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An excerpt from www.HouseOfNames.com archives copyright 2000 - 2017

Origins Available: Irish, Scottish



Multiple Origins for the Surname MacAulay


Scottish


The Scottish/English Borderlands and their proud Boernician clans are the ancestral home of the MacAulay family. Their name is derived from the son of Amalghaidh, (an old Irish personal name). The distinguished name MacAulay is derived from the Gaelic name MacAmhalghaidh and was generally found in Dumbartonshire. Alternatively, the name could have come from the Gaelic name MacAmhlaibh or MacAmhaidh, which means son of Amlaib and in this case, the name was originally derived from the Norse King Olafr. This latter branch was generally found in the Hebrides.

MacAulay Early Origins



The surname MacAulay was first found in at Ardencaple, in Dumbartonshire. Ardencaple "cape of the horses," was the ancestral home of the Lairds of Ardencaple and is located on the shores of the Gare Loch, in the historical district of Lennox, county Dumbarton. They were one of the Clans of MacAlpine.

The history of the MacAulay Clan is particularly complex as there are two distinct branches, in addition to an infusion of MacAulays during the reign of Robert the Bruce. The name of Aulay, brother of the Earl of Lennox, is found on the Ragman Rolls, which confirms his pledge of allegiance to King Edward I of England. This branch entered into a bond of manrent with MacGregor of Glenstrae in 1591.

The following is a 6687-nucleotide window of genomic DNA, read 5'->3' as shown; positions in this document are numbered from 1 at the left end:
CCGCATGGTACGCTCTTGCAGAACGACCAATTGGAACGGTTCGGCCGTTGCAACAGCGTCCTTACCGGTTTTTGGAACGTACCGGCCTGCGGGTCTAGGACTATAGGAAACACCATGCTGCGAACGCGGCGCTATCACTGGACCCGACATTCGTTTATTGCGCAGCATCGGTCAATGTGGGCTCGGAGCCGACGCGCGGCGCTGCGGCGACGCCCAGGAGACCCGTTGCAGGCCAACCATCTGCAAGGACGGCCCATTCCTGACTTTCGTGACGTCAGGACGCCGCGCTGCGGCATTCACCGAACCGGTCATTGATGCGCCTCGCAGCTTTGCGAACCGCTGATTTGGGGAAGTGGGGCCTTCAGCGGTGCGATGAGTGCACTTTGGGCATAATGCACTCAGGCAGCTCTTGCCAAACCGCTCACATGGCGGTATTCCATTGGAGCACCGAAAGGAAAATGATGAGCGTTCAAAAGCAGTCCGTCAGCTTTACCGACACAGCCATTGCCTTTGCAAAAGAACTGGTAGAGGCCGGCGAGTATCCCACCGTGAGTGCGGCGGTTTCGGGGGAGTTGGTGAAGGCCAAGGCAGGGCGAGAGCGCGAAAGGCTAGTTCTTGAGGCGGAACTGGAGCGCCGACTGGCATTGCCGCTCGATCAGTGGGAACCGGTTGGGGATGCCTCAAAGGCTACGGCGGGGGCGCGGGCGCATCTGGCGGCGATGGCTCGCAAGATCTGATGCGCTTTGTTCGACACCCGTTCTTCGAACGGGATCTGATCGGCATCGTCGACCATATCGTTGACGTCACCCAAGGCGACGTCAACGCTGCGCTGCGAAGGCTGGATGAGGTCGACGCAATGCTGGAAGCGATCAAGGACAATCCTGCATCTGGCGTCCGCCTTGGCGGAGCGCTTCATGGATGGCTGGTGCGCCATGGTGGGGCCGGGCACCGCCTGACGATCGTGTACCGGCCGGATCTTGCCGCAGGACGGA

The second branch of this Clan is that of the MacAulays of the Isle of Lewis. These Clansmen claimed descent from Aula (Olaf the Black), who was a thirteenth-century king of the Isles. Their lands were traditional centered around Uig. This branch was probably related to the numerous MacAulays of Ross and Sutherland.

Finally, some members of a branch of the MacAulay Clann from Ireland were invited by Robert the Bruce to Scotland to help in his wars against the English. These last MacAulays may be ancient relatives to those of Ardincaple, Dumbartonshire. It was some while later that the MacAulays were first recognized as a Clan.


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MacAulay Spelling Variations


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MacAulay Spelling Variations



In the Middles Ages scribes spelled names by their sound. Often a name was written under a different spelling variation each time it was recorded. MacAulay has appeared as MacAuly, MacAwley, MacAuley, MacAullay, MacAulley, MacAwlay, MacCaulay, MacCawley, MacGawley, Magawley, Cauley, Caulay, McCamley and many more.

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MacAulay Early History


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MacAulay Early History



This web page shows only a small excerpt of our MacAulay research. Another 189 words (14 lines of text) covering the years 1595 and 1767 are included under the topic Early MacAulay History in all our PDF Extended History products and printed products wherever possible.